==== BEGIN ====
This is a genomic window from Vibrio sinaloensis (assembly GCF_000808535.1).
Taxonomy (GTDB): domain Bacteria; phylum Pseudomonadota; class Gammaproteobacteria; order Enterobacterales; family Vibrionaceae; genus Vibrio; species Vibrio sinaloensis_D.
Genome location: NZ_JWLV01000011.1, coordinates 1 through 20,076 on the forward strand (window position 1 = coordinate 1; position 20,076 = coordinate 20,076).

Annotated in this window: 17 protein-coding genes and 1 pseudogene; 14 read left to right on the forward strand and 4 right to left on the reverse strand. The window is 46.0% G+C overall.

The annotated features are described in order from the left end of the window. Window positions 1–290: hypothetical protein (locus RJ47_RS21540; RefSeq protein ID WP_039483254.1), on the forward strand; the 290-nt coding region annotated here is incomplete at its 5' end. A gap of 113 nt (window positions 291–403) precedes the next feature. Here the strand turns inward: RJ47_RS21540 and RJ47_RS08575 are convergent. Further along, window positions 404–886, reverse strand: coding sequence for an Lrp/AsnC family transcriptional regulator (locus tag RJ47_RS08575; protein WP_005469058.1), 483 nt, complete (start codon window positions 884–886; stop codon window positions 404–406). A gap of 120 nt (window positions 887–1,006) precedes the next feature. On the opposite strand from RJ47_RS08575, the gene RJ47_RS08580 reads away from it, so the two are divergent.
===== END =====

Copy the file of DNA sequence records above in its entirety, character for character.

This is a genomic window from Vibrio sinaloensis (assembly GCF_000808535.1).
Taxonomy (GTDB): domain Bacteria; phylum Pseudomonadota; class Gammaproteobacteria; order Enterobacterales; family Vibrionaceae; genus Vibrio; species Vibrio sinaloensis_D.
Genome location: NZ_JWLV01000011.1, coordinates 1 through 20,076 on the forward strand (window position 1 = coordinate 1; position 20,076 = coordinate 20,076).

Annotated in this window: 17 protein-coding genes and 1 pseudogene; 14 read left to right on the forward strand and 4 right to left on the reverse strand. The window is 46.0% G+C overall.

The annotated features are described in order from the left end of the window. Window positions 1–290: hypothetical protein (locus RJ47_RS21540; RefSeq protein ID WP_039483254.1), on the forward strand; the 290-nt coding region annotated here is incomplete at its 5' end. A gap of 113 nt (window positions 291–403) precedes the next feature. Here the strand turns inward: RJ47_RS21540 and RJ47_RS08575 are convergent. Further along, window positions 404–886, reverse strand: coding sequence for an Lrp/AsnC family transcriptional regulator (locus tag RJ47_RS08575; protein WP_005469058.1), 483 nt, complete (start codon window positions 884–886; stop codon window positions 404–406). A gap of 120 nt (window positions 887–1,006) precedes the next feature. On the opposite strand from RJ47_RS08575, the gene RJ47_RS08580 reads away from it, so the two are divergent.